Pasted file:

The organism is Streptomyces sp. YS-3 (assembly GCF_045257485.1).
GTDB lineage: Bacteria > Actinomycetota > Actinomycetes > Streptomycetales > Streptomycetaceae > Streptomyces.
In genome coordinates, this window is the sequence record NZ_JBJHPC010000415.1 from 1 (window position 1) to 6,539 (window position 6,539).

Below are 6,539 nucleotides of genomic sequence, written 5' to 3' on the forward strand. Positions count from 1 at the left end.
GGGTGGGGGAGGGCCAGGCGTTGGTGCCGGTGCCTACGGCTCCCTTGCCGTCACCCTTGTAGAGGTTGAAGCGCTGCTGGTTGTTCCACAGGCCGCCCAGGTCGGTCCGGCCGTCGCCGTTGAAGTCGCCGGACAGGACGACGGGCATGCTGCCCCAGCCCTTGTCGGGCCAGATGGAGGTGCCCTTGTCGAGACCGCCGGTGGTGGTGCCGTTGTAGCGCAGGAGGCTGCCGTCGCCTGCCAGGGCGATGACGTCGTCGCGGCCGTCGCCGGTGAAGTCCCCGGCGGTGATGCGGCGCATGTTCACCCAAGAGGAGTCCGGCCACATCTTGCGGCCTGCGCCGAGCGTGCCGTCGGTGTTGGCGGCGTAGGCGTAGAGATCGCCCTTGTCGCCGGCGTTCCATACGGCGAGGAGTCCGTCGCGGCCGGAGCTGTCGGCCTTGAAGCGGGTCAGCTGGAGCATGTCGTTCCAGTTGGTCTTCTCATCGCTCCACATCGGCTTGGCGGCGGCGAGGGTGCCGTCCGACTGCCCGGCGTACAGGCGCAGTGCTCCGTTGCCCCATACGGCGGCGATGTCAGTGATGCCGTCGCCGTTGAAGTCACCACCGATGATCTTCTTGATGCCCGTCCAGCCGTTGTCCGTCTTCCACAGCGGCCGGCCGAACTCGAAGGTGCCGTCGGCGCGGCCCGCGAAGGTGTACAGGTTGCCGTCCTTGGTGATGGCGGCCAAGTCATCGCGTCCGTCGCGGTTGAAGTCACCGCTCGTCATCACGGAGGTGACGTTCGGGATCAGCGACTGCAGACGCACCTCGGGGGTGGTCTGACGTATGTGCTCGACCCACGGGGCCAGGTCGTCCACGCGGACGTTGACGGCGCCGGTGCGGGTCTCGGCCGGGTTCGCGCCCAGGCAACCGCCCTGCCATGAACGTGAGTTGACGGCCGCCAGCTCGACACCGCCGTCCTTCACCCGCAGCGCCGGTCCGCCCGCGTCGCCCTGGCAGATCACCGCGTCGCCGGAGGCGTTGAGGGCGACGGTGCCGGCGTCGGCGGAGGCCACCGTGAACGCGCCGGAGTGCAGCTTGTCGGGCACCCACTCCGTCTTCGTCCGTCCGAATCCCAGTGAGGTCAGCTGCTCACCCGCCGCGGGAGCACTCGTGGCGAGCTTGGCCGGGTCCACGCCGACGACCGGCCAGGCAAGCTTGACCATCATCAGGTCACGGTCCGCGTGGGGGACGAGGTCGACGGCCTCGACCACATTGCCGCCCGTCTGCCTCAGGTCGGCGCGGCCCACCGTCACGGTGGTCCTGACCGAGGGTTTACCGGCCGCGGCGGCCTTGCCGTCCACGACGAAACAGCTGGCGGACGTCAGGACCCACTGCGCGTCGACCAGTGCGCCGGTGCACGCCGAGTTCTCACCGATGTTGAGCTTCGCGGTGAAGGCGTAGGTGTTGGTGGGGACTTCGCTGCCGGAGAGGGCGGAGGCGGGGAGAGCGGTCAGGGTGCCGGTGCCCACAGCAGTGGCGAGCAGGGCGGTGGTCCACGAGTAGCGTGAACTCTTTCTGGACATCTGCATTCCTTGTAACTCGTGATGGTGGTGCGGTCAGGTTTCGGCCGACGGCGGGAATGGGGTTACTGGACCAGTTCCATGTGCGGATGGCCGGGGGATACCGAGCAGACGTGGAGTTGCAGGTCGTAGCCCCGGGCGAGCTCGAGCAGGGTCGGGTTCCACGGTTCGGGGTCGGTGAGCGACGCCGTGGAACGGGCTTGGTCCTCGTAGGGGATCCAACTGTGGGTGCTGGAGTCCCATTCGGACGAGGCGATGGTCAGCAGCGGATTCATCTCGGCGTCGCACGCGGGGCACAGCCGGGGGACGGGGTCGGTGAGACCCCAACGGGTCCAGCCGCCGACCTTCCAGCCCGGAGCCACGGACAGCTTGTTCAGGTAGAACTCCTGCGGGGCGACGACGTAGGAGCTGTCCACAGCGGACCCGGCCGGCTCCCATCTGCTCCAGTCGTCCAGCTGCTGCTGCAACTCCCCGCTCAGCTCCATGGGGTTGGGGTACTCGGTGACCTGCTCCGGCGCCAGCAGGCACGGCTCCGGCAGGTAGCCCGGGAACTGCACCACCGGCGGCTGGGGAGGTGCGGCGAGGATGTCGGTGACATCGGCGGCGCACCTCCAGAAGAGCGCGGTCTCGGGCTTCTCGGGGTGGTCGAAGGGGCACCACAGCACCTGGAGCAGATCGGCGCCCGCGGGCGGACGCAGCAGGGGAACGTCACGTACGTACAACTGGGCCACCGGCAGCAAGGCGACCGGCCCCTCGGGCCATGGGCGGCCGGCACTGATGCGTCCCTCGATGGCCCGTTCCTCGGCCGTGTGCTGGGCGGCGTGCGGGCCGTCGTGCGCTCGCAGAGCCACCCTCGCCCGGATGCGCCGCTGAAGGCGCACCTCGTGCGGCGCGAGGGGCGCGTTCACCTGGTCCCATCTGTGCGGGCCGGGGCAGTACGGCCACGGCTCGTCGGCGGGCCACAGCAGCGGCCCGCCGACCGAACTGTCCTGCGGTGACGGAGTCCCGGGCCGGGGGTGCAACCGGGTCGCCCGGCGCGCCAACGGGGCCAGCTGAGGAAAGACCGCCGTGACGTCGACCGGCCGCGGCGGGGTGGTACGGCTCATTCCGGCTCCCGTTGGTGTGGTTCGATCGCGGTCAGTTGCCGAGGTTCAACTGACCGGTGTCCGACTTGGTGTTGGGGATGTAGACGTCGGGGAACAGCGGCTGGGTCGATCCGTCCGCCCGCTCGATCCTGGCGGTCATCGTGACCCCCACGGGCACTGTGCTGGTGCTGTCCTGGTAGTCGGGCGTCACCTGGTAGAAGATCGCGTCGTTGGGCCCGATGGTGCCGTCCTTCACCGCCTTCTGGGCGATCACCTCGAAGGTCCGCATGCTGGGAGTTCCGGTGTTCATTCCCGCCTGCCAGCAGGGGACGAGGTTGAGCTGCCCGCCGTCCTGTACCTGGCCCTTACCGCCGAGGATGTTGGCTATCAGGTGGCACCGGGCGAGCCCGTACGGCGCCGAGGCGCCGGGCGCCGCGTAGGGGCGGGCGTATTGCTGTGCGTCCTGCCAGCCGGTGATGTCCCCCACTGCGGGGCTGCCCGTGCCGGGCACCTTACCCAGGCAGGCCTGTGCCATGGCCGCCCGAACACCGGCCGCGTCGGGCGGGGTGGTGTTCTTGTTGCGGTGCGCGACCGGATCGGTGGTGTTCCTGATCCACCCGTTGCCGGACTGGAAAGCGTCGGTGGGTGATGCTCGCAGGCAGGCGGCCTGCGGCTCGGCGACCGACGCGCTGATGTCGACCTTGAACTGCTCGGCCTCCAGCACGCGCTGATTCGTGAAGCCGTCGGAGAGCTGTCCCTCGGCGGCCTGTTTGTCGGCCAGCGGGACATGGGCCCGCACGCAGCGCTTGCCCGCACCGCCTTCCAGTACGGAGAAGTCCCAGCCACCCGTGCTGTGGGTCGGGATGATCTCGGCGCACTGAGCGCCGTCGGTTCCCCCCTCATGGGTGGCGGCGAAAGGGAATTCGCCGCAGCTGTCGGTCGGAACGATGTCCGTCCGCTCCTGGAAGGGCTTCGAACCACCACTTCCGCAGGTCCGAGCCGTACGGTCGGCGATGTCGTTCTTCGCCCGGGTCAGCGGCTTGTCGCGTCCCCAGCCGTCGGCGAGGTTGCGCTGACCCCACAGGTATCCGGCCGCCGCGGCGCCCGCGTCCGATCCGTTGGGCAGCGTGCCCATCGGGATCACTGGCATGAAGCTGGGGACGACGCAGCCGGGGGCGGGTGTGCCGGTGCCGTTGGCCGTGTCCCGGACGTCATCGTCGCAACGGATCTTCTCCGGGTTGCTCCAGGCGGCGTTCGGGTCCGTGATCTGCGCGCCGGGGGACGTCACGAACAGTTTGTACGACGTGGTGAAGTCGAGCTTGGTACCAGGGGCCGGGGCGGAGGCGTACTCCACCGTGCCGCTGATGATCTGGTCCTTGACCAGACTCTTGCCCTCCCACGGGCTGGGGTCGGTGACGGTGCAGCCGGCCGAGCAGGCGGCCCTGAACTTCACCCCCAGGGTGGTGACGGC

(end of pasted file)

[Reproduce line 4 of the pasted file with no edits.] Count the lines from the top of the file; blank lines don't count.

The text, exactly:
Below are 6,539 nucleotides of genomic sequence, written 5' to 3' on the forward strand. Positions count from 1 at the left end.